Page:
The focus of this year’s Hannover Messe was on Industrial Internet of Things services and products. With over 6,500 exhibitors and more than 225,000 visitors it is the world’s largest industry fair. And with IoT being a main topic, our appearance was obligatory. Lemonbeat’s technology offers a flexible framework to quickly enable the “IoT-zation” of all kind of things: from sensors and actuators to products and machines for consumer and professional needs. Already in use in the field of Smart Home, Smart Building, Smart Energy and Smart Garden systems, Lemonbeat’s range of use is vast.

North Rhine-Westphalia in mid-western germany is one of the strongest industrial regions in Europe. No surprise that it had its special appearance at Hannover Messe 2017.  Once the center of Germany’s heavy industry, the federal state has successfully undergone a structural transformation into an innovative business location: the companies in the region are among the leaders in growth sectors such as logistics, nanotechnology, environmental economics and energy. In partnership with the ministry for economic affairs 34 local companies presented their showcases at the world’s largest industry fair in Hannover in the last week of April. Lemonbeat was one of them.

“Exhibiting for the first time at Hannover Messe, we were glad to see the enormous interest to our product offering”, states Guido Vogel, Lemonbeat’s Head of Sales & Marketing. “Even though automation is very advanced in Industry 4.0, it still requires fresh and modern solutions.”

Admittedly, it’s not always easy to sum up the nature of the Lemonbeat Technology into one or two sentences, but one might break it down into this: Based on established internet standards, Lemonbeat offers an IoT Framework consisting of pre-built embedded software building blocks that can be flexibly combined to create individual functionality for all kinds of intelligent devices. It comes along with ready-to-use connectivity based on Sub-GHz Radio but can also be used with other physical transmissions such as LoRa or even ethernet.

Above it all, we provide LsDL, our Lemonbeat smart Device Language, as an open XML-based language that configures the devices, partners them, lets them interact directly with each other and even enable reconfiguration during runtime.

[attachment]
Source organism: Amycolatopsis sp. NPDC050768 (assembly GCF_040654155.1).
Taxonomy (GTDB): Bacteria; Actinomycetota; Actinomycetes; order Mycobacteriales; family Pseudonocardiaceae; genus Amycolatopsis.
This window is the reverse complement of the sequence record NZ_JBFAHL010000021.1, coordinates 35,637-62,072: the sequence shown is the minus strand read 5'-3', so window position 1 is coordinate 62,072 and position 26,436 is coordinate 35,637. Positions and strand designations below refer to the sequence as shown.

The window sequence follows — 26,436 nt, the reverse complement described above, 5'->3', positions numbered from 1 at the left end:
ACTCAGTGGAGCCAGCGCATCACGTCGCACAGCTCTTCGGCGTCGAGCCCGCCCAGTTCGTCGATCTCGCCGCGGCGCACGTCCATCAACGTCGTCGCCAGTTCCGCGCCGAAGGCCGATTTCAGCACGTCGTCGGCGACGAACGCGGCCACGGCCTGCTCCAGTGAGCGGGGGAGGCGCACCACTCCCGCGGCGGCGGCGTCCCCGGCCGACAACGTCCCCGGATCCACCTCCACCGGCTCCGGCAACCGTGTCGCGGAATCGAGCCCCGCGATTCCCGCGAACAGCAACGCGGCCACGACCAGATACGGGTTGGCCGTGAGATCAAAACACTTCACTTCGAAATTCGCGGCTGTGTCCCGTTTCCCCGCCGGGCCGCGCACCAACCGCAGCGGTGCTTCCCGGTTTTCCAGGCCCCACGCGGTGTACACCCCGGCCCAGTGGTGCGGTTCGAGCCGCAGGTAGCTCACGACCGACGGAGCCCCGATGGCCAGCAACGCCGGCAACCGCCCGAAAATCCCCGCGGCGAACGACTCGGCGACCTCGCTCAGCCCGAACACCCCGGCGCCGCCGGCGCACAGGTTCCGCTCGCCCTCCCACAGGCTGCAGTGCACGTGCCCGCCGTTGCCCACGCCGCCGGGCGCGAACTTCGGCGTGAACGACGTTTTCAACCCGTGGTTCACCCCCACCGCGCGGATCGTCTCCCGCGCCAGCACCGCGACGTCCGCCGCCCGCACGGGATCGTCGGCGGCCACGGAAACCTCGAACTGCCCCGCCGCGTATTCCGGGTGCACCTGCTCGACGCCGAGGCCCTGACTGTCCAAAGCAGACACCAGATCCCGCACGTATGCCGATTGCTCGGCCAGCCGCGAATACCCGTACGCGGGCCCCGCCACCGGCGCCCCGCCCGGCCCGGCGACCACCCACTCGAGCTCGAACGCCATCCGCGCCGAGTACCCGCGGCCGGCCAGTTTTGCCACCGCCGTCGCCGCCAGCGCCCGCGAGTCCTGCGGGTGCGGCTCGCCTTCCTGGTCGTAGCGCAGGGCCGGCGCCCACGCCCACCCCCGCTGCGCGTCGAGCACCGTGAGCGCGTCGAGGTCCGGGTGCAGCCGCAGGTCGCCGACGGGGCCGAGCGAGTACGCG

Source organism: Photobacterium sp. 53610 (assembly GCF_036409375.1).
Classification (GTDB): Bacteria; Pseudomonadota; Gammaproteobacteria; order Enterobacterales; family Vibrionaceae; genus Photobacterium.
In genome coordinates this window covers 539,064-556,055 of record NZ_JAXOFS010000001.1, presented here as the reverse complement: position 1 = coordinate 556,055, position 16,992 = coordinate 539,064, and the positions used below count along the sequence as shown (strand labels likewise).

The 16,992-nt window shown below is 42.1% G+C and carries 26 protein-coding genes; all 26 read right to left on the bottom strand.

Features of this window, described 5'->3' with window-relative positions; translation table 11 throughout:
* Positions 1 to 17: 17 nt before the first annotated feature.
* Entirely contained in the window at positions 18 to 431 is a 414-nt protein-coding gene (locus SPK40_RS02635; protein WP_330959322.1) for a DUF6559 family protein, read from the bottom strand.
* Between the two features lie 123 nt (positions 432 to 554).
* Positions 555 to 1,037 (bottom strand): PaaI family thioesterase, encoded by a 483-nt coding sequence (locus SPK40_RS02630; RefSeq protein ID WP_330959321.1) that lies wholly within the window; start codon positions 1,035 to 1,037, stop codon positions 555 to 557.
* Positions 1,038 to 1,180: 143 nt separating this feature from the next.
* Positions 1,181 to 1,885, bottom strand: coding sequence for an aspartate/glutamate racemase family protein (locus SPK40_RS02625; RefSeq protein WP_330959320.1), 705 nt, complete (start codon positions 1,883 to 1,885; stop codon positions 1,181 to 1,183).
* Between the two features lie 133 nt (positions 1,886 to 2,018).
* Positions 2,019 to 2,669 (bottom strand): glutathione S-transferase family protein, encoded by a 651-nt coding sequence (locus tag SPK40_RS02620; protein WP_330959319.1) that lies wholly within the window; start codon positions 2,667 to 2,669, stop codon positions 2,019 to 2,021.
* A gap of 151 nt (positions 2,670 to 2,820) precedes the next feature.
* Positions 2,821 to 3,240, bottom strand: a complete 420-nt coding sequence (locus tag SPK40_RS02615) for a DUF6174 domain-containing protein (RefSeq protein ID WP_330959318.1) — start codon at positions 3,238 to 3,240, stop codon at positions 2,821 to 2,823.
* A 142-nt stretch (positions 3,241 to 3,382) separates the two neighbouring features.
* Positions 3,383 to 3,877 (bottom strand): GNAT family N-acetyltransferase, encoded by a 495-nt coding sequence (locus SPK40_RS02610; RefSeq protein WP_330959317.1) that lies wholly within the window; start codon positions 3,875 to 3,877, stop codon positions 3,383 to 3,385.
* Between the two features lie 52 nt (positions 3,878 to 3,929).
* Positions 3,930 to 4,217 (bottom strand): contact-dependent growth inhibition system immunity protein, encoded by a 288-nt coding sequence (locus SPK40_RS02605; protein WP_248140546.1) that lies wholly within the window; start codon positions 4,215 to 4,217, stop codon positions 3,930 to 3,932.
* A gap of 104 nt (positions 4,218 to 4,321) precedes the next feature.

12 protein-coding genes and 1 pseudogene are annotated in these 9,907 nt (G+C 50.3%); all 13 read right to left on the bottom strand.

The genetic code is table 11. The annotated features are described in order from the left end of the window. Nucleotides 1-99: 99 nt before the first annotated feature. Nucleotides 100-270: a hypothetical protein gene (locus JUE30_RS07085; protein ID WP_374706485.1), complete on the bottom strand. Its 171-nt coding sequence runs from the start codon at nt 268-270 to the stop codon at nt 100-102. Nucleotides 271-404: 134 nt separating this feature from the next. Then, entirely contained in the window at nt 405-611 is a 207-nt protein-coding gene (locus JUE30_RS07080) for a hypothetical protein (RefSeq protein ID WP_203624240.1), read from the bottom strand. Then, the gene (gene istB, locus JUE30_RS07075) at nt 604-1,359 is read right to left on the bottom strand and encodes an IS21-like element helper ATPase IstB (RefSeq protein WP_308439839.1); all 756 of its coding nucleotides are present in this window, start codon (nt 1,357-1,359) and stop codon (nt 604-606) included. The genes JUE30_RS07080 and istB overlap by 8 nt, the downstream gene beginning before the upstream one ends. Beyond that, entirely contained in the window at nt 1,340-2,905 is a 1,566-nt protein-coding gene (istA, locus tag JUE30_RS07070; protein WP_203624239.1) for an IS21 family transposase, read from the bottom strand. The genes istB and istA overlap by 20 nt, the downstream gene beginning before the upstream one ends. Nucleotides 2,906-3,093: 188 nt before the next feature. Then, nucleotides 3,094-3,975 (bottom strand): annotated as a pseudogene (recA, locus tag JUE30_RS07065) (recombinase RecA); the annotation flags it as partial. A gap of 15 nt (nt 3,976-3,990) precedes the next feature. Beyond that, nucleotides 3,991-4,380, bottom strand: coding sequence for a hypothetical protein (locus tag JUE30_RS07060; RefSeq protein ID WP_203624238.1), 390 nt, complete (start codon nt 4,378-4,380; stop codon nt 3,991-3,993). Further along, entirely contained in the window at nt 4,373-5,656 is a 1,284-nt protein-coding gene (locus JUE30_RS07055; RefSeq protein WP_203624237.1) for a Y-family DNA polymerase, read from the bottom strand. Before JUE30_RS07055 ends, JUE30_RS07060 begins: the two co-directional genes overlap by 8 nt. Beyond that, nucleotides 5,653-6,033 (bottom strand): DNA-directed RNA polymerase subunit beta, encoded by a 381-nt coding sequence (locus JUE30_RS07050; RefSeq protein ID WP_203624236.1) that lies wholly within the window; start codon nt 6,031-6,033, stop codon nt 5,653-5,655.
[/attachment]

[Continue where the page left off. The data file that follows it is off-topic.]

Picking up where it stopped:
We define “things” by their building blocks, not by their capabilities. Each single block, a piece of software or a service with individual capabilities needed for intelligent behaviour, can be combined with another block to create a “thing”. May it be a lamp, a water pump or a complete IoT environment for a smart home setup. When buidling a new device, our customers pick the suitable services for their devices. This significantly reduces the development of new products and shortens time-to-market.

Using Lemonbeat in greater IoT enviroments like in the field of Building Automation or Smart Warehouses can also save time and money: The technology itself reduces the hardware requirements. Since the devices interact directly and without a central control unit, the number of gateways, repeaters, etc. can be cut down. Still, data necessary for management or monitoring purposes can be send anytime to an a software on a central server or into the cloud.

“Our edge computing approach received great feedback, and wireless solutions are gaining ground all over,” Guido Vogel sums up our first experiences at this years fair.

The next Hannover Messe will run from 23 to 27 April 2018.

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Let’s talk about the key to IoT security http://www.wespeakiot.com/lets-talk-about-the-key-to-iot-security/ http://www.wespeakiot.com/lets-talk-about-the-key-to-iot-security/#respond Fri, 07 Apr 2017 08:21:35 +0000 http://www.wespeakiot.com/?p=5024 Secure internet data processing concept. Photo: nmedia, Adobe Fotolia

The Internet of Things might not be spreading as quickly as predicted by some, but in the long run it will change our world significantly. As more IoT devices enter the market, security will become increasingly important.

In his new ebook “Making sense of IoT”, Kevin Ashton who shaped the term ‘Internet of Things’ defines IoT as follows:

The ‘Internet of Things’ means sensors connected to the Internet and behaving in an Internet-like way by making open, ad hoc connections, sharing data freely and allowing unexpected applications, so computers can understand the world around them and become humanity’s nervous system.

While free data sharing and smart computers, that understand the world better and enrich and make our lives easier, are certainly desirable things, we all know that the nervous system is also an extremely vulnerable thing. And in the world of bits and bytes, the greatest of its flaws is security. According to the new Aruba study, “The Internet of Things: Today and Tomorrow”, more than 50% of the participants think that external attacks are the biggest problem for IoT. So, it seems that making IoT devices safer, to prevent data theft and manipulation as well as the hijacking of devices into botnets, is a crucial task for all organizations dealing with IoT.

At Lemonbeat GmbH, our focus is on robust radio communication in the sub GHz RF band with devices that are sometimes battery-powered and without hardware crypto support. Nonetheless, these constrained devices are directly accessible via IPv6, so security is an important subject for us too.

So how do we face this challenge?